Fierce competition from supermarkets for home-grown produce could cause food prices to surge, as Iceland's volcanic ash cloud continues to disrupt air traffic across Europe.
Air freight carrying perishable food supplies to the UK stopped when air traffic restrictions were put in place last Thursday morning. Having only been partially lifted, there are fears shortages of air-freighted food and pressure on local supply may lead to a scramble for available stocks.
Hospitality operators, already reeling from the costs of a prolonged winter and levies on fuel duty, face a fresh hike in foods prices.
But according to Cyrus Todiwala, chef patron of Café Spice Namaste
Beacon Purchasing director Chris Durant, agreed adding: "It doesn't take long for something like this to hit businesses through the supply chain and it will ultimately have a knock-on impact to an already fragile economy as a whole."
While advocates of seasonal cooking might welcome a forced move to buy British products as they become available, there are concerns that demand will outstrip supply and that major supermarket chains will elbow the hospitality industry out of the way.
Damian Fowler, director at fruit and vegetables supplier Gilgrove, said: "It is pushing us back into seasonality, but will there be enough to go round? The supermarkets are drawing on larger quantities of English produce making less available for the wholesale markets."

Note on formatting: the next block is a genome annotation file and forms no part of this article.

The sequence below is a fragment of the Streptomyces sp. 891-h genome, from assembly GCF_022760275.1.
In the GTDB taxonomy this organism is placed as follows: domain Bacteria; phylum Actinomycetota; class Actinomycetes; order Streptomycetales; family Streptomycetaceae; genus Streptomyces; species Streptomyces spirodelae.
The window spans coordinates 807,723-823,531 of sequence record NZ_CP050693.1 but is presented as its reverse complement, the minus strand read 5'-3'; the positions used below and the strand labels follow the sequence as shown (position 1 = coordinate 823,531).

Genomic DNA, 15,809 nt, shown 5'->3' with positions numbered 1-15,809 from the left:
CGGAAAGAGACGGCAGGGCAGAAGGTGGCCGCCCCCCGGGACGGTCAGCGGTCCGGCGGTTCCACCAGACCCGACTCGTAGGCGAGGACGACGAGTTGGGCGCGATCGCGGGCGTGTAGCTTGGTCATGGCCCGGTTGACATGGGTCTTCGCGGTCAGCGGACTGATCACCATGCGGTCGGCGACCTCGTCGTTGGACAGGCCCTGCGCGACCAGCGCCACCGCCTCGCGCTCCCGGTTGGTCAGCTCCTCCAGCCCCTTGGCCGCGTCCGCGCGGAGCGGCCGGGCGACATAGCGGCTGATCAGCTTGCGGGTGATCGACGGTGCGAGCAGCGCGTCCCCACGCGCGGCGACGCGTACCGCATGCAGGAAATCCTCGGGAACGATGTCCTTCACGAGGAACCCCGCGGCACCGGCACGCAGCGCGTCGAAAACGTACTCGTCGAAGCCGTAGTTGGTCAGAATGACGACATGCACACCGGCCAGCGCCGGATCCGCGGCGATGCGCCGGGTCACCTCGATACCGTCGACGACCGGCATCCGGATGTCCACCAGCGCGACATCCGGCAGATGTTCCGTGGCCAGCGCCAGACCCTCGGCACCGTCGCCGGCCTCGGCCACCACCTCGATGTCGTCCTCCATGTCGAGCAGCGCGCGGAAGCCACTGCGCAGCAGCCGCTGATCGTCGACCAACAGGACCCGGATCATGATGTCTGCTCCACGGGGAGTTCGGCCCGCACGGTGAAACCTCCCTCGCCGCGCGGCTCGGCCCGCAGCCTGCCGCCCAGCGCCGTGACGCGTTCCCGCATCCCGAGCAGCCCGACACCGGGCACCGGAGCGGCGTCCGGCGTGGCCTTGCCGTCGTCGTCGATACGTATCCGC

However the contract catering sector has claimed it is largely unaffected by supply chain issues. Sodexo, Elior and Aramark, and independent caterers BaxterStorey and Charlton House have all reacted by tweaking their menus, and a representative from Compass Group said it was "business as usual at the firm."
The impact on growers may also impact food prices long term, if independent growers go under as a result of the flight ban crisis. Terry Cook of The Cook Consultancy told Caterer that growers will be stuck with stockpiles of perishable goods unless they can sell their product in their home market.
Durant added: "The impact on the society and the producers in these poorer countries is significant. It's far more worrying than whether we can source fine beans."
By Janie Stamford
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